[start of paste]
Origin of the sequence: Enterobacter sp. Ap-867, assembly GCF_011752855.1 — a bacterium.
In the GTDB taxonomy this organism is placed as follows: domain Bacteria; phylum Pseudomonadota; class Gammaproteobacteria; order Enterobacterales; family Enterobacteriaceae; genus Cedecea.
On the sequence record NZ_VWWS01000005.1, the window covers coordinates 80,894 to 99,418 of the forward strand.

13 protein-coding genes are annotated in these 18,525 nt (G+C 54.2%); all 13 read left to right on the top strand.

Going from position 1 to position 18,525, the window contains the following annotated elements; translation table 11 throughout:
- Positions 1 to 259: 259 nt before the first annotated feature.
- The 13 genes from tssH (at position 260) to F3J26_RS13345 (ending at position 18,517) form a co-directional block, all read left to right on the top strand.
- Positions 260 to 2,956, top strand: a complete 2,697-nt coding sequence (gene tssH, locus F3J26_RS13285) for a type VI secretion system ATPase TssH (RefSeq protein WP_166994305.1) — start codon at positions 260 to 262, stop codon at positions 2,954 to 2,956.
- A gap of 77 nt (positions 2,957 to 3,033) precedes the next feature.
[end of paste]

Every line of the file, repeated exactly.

Origin of the sequence: Enterobacter sp. Ap-867, assembly GCF_011752855.1 — a bacterium.
In the GTDB taxonomy this organism is placed as follows: domain Bacteria; phylum Pseudomonadota; class Gammaproteobacteria; order Enterobacterales; family Enterobacteriaceae; genus Cedecea.
On the sequence record NZ_VWWS01000005.1, the window covers coordinates 80,894 to 99,418 of the forward strand.

13 protein-coding genes are annotated in these 18,525 nt (G+C 54.2%); all 13 read left to right on the top strand.

Going from position 1 to position 18,525, the window contains the following annotated elements; translation table 11 throughout:
- Positions 1 to 259: 259 nt before the first annotated feature.
- The 13 genes from tssH (at position 260) to F3J26_RS13345 (ending at position 18,517) form a co-directional block, all read left to right on the top strand.
- Positions 260 to 2,956, top strand: a complete 2,697-nt coding sequence (gene tssH, locus F3J26_RS13285) for a type VI secretion system ATPase TssH (RefSeq protein WP_166994305.1) — start codon at positions 260 to 262, stop codon at positions 2,954 to 2,956.
- A gap of 77 nt (positions 2,957 to 3,033) precedes the next feature.